• Studies like this one are based on averages so it’s important to zoom in on individuals (like you & me) who can fall above, on, or below the averages and whose experience may be vastly different than the conclusions presented in this study. And IMHO, it’s not helpful or insightful to have well-respected, credentialed professionals in the menopause space make generalized statements based on this data eg “women don’t gain weight in menopause” when instead, they could be using the data from this study to advocate for improved access to better evaluation of body composition changes, and specifically changes in bone mass via DEXA scans before, during and after menopause – that are specific to each individual.
  • Be aware that weighing yourself on a scale may hide some of these changes, particularly with respect to changes in bone mass, even if you have a body composition scale. For example, 1 in 2 women over the age of 50 have osteopenia, the precursor to osteoporosis (4) so waiting until age 65 to evaluate your bone health via a DEXA scan may be too late to take action. This is a key reason why we partner with DEXAFIT to provide our clients discounted access to these important, actionable and data-driven insights on their body composition.

Estrogen-Driven Changes Impacting Body Composition

Next, let’s dive into some of the specific changes in our physiology due to the decline in estrogen. Warning: this part is a bit scienc-ey but I hope you will read it through to get an appreciation for some of the drivers of body composition changes that occur during the menopause transition. They include:

  • Insulin Sensitivity: Estrogen plays a role in maintaining insulin sensitivity. Lower estrogen levels can lead to increased insulin resistance, which can directly contribute to accumulation of fat, particularly visceral abdominal fat and can result in weight gain (5, 6, 7).
  • Increased Anabolic Resistance: Estrogen enhances the anabolic response to protein intake and resistance training, aiding muscle protein synthesis and muscle repair. Reduced estrogen levels can diminish these anabolic effects, making it more challenging to build and maintain muscle mass (8).
  • Decreased Muscle Mass, Quality & Strength: Estrogen helps preserve muscle mass. As its levels drop, women may experience sarcopenia, the loss of muscle mass and strength and increased muscle fatigue (7) along with changes in muscle quality and net protein balance (9).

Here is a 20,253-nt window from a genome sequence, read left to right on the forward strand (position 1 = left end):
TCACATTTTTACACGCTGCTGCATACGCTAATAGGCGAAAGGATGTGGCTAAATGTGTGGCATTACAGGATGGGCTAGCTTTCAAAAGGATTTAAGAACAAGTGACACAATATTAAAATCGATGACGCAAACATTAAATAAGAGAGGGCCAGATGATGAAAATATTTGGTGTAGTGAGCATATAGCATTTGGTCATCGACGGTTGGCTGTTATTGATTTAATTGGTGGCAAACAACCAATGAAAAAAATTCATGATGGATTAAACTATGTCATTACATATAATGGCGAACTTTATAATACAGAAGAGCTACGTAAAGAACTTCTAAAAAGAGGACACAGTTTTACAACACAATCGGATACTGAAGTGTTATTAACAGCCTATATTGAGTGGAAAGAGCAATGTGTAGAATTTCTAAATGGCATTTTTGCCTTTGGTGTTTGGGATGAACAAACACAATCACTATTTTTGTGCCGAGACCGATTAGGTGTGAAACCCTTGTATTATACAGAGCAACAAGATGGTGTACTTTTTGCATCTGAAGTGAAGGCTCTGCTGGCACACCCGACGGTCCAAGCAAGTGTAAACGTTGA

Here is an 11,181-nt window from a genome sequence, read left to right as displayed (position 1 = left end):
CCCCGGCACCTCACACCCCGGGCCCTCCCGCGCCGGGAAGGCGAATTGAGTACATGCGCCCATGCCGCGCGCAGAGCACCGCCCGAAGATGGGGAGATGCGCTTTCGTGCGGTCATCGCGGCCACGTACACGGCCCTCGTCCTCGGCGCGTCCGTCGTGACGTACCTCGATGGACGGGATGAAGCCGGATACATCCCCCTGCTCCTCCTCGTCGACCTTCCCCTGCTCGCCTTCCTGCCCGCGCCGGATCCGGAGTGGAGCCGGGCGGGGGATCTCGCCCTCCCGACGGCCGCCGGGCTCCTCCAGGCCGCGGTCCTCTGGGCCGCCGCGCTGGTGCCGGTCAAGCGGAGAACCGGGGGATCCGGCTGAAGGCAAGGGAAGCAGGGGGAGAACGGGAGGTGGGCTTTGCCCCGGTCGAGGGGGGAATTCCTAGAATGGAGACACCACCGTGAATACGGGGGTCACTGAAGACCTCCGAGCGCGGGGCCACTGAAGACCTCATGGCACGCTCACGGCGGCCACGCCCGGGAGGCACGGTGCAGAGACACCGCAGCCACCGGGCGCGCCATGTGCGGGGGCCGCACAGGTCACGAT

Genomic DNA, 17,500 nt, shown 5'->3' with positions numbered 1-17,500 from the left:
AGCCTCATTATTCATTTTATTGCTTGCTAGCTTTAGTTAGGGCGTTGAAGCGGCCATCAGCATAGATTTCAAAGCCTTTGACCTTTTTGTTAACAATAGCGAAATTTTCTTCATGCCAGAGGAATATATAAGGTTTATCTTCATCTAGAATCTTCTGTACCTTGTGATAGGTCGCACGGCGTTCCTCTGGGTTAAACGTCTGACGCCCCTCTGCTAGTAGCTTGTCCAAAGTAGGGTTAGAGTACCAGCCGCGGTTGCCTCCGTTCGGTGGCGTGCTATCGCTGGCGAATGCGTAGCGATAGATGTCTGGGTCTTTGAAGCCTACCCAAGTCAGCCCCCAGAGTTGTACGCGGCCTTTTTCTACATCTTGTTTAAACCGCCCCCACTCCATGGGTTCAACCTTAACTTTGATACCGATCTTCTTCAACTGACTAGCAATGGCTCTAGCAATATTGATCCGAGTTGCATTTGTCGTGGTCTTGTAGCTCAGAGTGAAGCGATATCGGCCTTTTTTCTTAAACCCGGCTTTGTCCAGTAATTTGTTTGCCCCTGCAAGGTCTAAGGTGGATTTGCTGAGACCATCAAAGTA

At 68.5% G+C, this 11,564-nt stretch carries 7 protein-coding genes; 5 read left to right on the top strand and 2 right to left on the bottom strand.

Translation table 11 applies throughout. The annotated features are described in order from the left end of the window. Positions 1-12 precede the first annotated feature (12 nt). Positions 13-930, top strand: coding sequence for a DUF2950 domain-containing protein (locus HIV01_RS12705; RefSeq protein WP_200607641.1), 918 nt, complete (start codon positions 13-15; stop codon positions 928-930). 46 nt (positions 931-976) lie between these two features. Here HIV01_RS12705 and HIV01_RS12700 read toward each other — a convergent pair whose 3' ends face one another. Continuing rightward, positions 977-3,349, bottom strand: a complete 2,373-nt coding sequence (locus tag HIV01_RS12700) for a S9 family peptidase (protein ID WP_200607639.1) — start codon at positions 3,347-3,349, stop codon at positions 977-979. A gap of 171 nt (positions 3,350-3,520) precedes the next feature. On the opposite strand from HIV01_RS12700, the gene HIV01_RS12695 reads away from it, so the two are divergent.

• Declines in Metabolic Rate & Fat Oxidation: Estrogen influences metabolic rate and whole body fat oxidation. A decline in estrogen can lead to a slower metabolism and reduced ability to oxidize fat, making it easier to gain weight even without changes in diet or activity levels (10). Estrogen also plays a crucial role in regulating energy homeostasis and metabolic health, affecting the brain’s ability to control energy balance and body weight (11, 12, 13, 14).  

Addressing Body Composition Changes

While these changes are disconcerting, they are not inevitable! There are several strategies to help you address body composition changes during menopause:

  • Eat enough for what you are doing! Restricting energy intake and/or increasing training is a common response to weight gain. However, this strategy is often ineffective and can often make matters worse by putting you at risk for additional health & performance consequences e.g. Low Energy Availability/Relative Energy Deficiency in Sport. Research suggests targeting 45 kcals/Fat Free Masskg/day for optimal health & performance (15).
  • Ensure adequate protein intake. Higher protein intakes help to offset anabolic resistance & increase protein balance which is crucial to maintaining muscle mass. Target 1.8g – 2.2g/kg/day of protein daily (i.e. 0.8g – 1g per pound of body weight), evenly consumed throughout the day and with a big dose asap after training (15).
  • Eat those carbs! Do not avoid carbohydrates as your body needs them for energy, health & performance! But it can be helpful to be more attentive to carbohydrate composition (simple vs. complex) and timing of intake relative to exercise. (16)